Is it hype, or are supplemental digestive enzymes for your dog really important? Digestive enzymes break down your dog’s food into tiny pieces that are small enough to be used to fuel crucial life functions. Just like humans, dogs cannot survive without their own digestive enzymes.
There are many brands that currently market digestive enzyme supplements for dogs which claim that they will improve your pet's digestion. However, some of those claims may not be accurate. And while it might seem like added enzymes would benefit all dogs, especially those with digestive issues or irregularities, that's not necessarily the case. In this article we’ll cover what digestive enzymes are, how they’re produced, and whether dogs benefit from supplemental enzymes.
About digestive enzymes
First, let's get to know enzymes, and why they are important. Enzymes do the work in animals, and in their cells, to make things and break things. Digestive enzymes are proteins that cut food into tiny pieces so that the body can absorb the nutrients. There are three main types of digestive enzymes: proteases, amylases, and lipases.
• Proteases: Proteases break down proteins that make up foods like meats and eggs.
• Amylases: Amylases break down carbohydrates in the food that your dog eats. Compared to people, dogs are not nearly as skilled at breaking down carbohydrates, because their bodies produce only small amounts of amylase.
• Lipases: Lipases break apart fat molecules.
Where are these enzymes made?
In dogs, most digestive enzymes are made by the pancreas, a relatively small organ that sits close to the stomach and small intestine. The pancreas is a digestive enzyme factory, and secretes enzymes into the food as the food leaves the stomach. When the food moves through the small intestine, the enzymes from the pancreas break apart the proteins, fats, and sugars so that they can be absorbed by your dog’s body.
Are pet foods that are cooked more difficult for dogs to digest?
One case made for the use of supplemental enzymes is that pet foods that have been cooked are harder to digest because they have destroyed the enzymes in the foods. There are enzymes in foods which can be damaged during cooking, but dogs break down food primarily with enzymes they produce themselves, not with enzymes in their food.
For animals with a normal pancreas, there is no evidence that additional enzymes have benefits for digestion or for overall health.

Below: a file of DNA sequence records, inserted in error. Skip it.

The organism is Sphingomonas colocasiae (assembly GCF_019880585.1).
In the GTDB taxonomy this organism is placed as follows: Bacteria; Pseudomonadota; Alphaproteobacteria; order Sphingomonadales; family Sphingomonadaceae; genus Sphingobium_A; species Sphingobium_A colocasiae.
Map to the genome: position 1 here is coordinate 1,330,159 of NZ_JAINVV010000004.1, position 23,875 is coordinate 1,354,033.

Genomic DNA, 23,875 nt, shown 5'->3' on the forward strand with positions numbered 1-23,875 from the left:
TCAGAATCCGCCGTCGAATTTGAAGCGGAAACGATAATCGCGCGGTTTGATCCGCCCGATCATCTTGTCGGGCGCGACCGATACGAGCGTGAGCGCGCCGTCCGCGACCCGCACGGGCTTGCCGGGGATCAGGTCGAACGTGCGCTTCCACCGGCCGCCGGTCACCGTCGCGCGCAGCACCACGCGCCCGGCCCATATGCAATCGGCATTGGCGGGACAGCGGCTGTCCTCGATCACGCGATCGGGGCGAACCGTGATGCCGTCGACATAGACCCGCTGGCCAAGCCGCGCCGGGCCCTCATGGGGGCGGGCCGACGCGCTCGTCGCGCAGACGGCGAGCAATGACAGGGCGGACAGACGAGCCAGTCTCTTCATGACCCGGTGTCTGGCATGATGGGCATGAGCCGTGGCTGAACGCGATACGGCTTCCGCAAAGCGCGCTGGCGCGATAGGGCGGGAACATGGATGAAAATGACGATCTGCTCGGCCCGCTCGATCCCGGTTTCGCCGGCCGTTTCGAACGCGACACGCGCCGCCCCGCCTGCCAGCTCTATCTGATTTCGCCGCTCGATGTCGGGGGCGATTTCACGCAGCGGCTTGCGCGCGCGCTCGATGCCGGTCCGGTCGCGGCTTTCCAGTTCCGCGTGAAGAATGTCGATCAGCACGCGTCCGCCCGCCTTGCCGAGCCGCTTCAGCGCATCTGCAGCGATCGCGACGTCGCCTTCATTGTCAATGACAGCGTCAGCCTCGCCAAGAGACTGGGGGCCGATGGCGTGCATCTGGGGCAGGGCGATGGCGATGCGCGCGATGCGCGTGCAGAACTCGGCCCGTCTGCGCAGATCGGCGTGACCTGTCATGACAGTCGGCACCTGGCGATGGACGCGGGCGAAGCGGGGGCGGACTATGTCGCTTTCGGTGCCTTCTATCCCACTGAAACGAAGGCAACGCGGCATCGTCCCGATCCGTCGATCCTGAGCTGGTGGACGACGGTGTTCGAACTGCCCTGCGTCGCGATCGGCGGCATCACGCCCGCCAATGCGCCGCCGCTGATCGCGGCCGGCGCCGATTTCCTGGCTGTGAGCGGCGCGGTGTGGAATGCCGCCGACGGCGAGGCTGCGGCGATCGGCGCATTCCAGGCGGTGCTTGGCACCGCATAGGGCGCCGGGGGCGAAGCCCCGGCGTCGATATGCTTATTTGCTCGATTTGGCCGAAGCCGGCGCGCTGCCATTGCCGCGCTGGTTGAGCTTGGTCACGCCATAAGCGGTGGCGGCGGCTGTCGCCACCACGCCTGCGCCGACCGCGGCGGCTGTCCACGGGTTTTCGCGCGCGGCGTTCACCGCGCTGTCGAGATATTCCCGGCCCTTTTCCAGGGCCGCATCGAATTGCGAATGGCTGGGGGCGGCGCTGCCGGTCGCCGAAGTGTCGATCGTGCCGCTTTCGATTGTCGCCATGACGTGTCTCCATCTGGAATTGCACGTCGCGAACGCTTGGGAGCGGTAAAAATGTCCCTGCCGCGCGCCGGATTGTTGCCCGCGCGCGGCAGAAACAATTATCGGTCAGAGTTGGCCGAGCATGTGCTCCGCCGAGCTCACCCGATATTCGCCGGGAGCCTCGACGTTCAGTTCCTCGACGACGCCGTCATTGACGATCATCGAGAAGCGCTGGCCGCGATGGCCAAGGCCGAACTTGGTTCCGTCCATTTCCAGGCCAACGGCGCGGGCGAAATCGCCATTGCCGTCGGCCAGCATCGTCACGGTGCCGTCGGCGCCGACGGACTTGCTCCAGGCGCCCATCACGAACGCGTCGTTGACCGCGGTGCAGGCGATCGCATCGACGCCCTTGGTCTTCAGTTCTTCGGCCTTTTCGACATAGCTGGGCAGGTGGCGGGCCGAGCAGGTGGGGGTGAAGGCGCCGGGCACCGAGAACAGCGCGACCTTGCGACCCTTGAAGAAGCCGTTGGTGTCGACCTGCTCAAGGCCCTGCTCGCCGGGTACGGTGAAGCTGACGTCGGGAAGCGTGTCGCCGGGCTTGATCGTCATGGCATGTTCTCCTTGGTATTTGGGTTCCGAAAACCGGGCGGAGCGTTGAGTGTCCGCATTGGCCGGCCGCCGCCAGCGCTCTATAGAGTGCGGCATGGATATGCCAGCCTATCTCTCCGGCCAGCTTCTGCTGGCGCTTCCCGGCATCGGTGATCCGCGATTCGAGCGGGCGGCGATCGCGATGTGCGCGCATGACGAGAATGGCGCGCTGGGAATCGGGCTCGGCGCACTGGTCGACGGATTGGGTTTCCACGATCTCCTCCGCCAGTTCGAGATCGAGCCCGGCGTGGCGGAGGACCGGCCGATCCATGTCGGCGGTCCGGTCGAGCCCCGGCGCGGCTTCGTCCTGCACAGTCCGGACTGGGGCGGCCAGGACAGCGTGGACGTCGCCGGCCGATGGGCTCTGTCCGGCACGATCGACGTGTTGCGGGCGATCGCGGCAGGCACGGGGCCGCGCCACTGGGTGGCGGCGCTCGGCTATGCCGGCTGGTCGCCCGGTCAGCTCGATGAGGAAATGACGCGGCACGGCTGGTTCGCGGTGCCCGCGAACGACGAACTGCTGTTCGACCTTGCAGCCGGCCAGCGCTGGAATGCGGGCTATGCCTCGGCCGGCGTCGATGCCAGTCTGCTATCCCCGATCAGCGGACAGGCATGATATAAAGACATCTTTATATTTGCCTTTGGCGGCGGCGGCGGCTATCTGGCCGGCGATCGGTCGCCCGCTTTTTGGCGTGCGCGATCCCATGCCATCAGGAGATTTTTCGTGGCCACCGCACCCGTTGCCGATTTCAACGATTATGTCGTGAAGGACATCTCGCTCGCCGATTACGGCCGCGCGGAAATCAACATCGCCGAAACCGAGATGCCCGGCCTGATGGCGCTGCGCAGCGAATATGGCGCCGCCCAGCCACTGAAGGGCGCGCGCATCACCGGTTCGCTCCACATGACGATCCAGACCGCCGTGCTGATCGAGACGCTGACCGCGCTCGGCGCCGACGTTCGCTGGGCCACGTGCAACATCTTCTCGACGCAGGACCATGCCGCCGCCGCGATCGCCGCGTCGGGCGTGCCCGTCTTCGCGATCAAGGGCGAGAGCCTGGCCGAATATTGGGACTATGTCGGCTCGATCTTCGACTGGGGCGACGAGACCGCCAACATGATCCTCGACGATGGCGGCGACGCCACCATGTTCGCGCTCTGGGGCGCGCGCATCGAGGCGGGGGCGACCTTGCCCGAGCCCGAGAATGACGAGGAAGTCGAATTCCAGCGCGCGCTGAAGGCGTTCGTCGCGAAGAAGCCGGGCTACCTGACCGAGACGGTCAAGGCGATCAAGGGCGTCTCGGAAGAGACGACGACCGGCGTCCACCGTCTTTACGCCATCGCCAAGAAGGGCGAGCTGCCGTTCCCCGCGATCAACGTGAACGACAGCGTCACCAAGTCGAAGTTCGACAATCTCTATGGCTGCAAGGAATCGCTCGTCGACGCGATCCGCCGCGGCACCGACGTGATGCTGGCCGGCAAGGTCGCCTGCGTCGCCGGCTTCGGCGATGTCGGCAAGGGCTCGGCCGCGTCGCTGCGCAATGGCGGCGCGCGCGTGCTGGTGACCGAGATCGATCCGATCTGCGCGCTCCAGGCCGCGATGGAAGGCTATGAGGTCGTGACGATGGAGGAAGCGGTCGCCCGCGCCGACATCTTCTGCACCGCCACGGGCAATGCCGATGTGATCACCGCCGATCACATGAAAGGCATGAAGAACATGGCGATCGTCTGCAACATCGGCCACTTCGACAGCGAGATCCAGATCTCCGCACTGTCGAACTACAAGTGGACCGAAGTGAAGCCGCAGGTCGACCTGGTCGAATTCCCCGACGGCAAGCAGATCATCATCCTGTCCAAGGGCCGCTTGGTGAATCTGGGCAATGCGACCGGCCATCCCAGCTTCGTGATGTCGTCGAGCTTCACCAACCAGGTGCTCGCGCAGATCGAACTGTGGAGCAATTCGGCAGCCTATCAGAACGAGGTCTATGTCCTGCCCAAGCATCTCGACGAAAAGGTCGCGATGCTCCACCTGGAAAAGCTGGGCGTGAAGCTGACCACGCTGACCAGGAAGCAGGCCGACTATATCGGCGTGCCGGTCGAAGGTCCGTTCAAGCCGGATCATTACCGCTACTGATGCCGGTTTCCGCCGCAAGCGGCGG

A recent study administered digestive enzyme supplements to healthy dogs and measured the effect of the supplements on the digestibility of their food. The study found that there was no difference in digestibility between the food supplemented with enzymes, and the un-supplemented food when measuring digestibility of the proteins, fats and carbohydrates.
Some veterinarians think supplementing a healthy dog with digestive enzymes may suppress production by the pancreas and could lead to dependency on the enzyme supplement.
Does your dog have a limited supply of enzymes that will run out?
Some brands encourage the use of their enzyme supplements based on a claim that your dog has a limited supply of enzymes, and will eventually run out of them unless they are added to the diet. This is not true for a healthy dog.
The pancreas makes and adds enzymes to the food as needed, and does not run out of them.
If the pancreas makes digestive enzymes, why would a dog need an enzyme supplement?
Most dogs make their own enzymes with their pancreas. However, there are illnesses and conditions that can limit the ability of the pancreas to do its job.
For example, dogs with pancreatitis - an inflammation of the pancreas - may need added digestive enzymes because the pancreas does not function as well as it needs to. There is also a specific disease called exocrine pancreatic insufficiency (EPI) that damages the pancreas so that it is unable to produce enough enzymes. Dogs with EPI may lose weight rapidly despite voracious appetites. They may also suffer from digestive issues, including diarrhea, nausea, and/or vomiting. Some breeds are more likely to have EPI, including German Shepherds and Rough-Coated Collies.
A veterinarian can confirm the disease and prescribe high quality animal-based digestive enzyme supplements that typically help to relieve the symptoms. Note that for dogs that do not have EPI, these prescription enzymes are not likely to bring any benefit.
There are a number of natural supplements in capsules or powder form that you can add to your dog’s diet to help break down foods.
Is it necessary to consult a veterinarian before introducing new supplements to my dog’s regimen?
Probably. If you suspect there is a problem with your pet's digestion, we recommend speaking with your veterinarian to see if you can get to the heart of the problem. When a dog begins having recurring digestive issues, it may be a sign of a serious condition, such as insulinoma, inflammatory bowel disease (IBD), or gastrointestinal lymphoma, which digestive enzymes will not address. Or your dog may simply have an imbalanced gut microbiome.
A dog’s gut microbiome (bacteria found in the digestive tract) has a big influence on gut function. Some dogs may be missing key beneficial gut bacteria that are found in healthy dogs. Those missing bacteria often perform crucial roles in the digestive system, like supporting digestion. AnimalBiome's Gut Health Test report provides personalized dietary recommendations and nutritional supplements based on the composition of your dog's gut microbiome. Each report offers a detailed list of the bacteria living in your dog's gut, and compares the types and proportions of bacteria to our healthy dog database. You can share the results with your veterinarian or review them with AnimalBiome. Learn more about importance of testing your dog's gut microbiome.
This article was originally published on 4/19/19. It was updated on 3/1/2021.
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